Tuesday, January 01, 2008

Eros and Thanatos

I met up with quite a few of my peers from the old days back in Wales over the Christmas and New Year break. Satisying as it was to note that I was probably trimmer and more limber than is average for my contemporaries, I couldn't help but notice, as we were drinking in rounds, that I certainly conistently put more booze away more quickly than average as well.

I therefore call upon you to witness to the fact that I am giving up the demon drink for January.

Prodnose: That's not very erotic.
Welsh Born (with considerable dignity): I beg your pardon.
Prodnose: The news that you are going on the wagon for a month; what has Eros to do with it? Your title is a come-on hinting at carnality.
Welsh Born: Dunderhead! According to Sigmund Freud, humans have a life instinct - which he named 'Eros' - and a death drive, which is commonly called (though not by Freud himself) 'Thanatos'. This postulated death drive allegedly compels humans to engage in self-destructive acts. I used the title, a tad melodramatically I'll grant you, to compare and contrast my daily habit of training and then undoing my good work in the pub. Better people than you enjoy these classical references. Did you think I meant country matters?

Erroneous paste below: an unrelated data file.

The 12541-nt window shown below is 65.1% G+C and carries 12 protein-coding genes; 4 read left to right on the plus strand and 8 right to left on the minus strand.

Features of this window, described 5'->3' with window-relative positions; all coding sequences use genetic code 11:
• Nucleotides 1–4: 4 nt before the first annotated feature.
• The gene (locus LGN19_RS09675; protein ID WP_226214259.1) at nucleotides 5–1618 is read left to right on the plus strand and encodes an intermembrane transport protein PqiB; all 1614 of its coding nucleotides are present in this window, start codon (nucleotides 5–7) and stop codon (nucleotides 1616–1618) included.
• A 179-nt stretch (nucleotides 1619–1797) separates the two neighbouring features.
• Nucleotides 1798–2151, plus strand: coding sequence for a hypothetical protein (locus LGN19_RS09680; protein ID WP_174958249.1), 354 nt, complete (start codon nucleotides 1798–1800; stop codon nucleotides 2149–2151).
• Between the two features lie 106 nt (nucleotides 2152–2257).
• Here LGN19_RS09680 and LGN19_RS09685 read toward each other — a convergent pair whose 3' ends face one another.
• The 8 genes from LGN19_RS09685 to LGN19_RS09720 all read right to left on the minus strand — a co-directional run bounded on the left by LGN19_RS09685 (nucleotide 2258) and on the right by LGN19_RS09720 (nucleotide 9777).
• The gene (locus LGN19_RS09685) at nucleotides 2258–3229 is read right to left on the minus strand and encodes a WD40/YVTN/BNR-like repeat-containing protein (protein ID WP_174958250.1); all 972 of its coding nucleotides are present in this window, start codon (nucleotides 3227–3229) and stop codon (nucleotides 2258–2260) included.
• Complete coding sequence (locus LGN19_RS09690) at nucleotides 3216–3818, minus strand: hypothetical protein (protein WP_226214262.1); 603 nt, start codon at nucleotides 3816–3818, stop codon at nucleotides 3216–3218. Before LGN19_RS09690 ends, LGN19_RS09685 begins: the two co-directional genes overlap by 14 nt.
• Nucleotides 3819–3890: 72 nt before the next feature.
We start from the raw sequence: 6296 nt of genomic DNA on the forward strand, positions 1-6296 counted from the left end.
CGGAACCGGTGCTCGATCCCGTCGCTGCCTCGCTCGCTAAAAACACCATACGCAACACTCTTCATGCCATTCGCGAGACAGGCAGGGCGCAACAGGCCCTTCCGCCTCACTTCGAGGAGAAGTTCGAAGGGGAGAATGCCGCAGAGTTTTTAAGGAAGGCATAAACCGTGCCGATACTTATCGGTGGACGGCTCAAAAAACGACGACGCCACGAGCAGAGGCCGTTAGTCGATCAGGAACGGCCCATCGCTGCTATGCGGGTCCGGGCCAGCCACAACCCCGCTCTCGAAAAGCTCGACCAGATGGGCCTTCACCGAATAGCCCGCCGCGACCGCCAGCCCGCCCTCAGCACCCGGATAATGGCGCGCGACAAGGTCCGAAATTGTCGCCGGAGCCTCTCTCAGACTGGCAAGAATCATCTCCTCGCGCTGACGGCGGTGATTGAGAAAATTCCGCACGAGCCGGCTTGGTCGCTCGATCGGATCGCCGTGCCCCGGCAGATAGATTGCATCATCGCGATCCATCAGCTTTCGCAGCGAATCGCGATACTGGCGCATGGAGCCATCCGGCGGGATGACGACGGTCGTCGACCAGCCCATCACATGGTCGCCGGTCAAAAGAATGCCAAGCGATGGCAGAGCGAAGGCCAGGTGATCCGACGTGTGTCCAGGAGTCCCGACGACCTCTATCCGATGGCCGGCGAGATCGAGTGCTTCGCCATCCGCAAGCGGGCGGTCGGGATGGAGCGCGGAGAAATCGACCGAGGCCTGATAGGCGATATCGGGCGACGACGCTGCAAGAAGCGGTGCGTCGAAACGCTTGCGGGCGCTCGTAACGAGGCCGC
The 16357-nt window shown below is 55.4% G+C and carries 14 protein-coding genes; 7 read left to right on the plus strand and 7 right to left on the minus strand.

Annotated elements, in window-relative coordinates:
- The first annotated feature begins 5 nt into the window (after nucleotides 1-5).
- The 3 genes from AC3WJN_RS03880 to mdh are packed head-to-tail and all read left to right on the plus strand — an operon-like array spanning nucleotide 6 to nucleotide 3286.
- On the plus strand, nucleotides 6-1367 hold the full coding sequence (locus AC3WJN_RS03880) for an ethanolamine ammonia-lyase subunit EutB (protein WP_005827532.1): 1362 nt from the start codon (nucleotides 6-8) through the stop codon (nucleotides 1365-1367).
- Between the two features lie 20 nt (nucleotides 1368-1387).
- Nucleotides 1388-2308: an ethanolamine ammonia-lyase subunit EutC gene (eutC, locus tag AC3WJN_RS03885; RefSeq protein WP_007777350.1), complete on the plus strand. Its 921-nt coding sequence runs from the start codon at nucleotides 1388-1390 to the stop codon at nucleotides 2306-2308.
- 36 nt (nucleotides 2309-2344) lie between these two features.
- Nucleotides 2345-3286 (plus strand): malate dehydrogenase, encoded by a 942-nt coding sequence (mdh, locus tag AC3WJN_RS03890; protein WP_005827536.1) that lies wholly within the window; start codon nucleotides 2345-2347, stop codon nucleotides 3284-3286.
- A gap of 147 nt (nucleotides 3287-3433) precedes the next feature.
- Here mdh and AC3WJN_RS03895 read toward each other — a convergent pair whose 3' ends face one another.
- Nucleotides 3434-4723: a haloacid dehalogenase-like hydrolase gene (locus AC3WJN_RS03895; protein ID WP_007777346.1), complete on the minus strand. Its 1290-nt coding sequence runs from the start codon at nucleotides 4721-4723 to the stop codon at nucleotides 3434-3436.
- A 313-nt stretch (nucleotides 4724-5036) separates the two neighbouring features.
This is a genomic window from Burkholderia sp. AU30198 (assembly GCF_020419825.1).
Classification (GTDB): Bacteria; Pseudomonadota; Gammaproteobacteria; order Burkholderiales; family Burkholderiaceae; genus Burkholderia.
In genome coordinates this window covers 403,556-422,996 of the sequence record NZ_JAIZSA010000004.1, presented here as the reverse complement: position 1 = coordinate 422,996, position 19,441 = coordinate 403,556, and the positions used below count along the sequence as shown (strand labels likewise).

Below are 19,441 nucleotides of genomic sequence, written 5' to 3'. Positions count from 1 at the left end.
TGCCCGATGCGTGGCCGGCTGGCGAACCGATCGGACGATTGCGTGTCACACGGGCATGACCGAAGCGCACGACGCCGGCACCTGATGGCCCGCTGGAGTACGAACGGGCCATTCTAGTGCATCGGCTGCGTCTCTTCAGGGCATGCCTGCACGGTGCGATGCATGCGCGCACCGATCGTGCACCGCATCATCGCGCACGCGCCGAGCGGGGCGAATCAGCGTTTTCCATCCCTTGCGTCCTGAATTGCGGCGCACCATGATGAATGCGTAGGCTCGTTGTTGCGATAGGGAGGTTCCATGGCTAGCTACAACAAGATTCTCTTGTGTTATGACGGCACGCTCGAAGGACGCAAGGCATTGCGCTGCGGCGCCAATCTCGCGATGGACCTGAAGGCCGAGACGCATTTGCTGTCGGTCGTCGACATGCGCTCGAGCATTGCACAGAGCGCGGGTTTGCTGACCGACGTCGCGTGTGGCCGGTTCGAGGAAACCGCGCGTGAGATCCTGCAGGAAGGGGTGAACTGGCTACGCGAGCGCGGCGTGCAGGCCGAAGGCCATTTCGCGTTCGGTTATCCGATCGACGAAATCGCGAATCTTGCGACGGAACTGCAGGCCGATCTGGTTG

Prodnose (looking like a fool): Uh no. I mean yes. I see.
Welsh Born (protesting too much): I suppose I could have used Apollo and Dionysus in the sense that Nietzsche uses the terms Apollonian and Dionysian in The Birth of Tradgedy: Apollo, as the sun-god, represents light, clarity, and bench presses, whereas Dionysus, as the wine-god, represents drunkenness and ecstasy.
Prodnose et al: ZZZZZzzzzzzzzzzzzzzzzzzzzzzz
Welsh Born (astride hobby horse): The Dionysian, which corresponds roughly to Schopenhauer's conception of Will, is directly opposed to the Apollonian, which corresponds to Schopenhauer's principium individuationis ...........................

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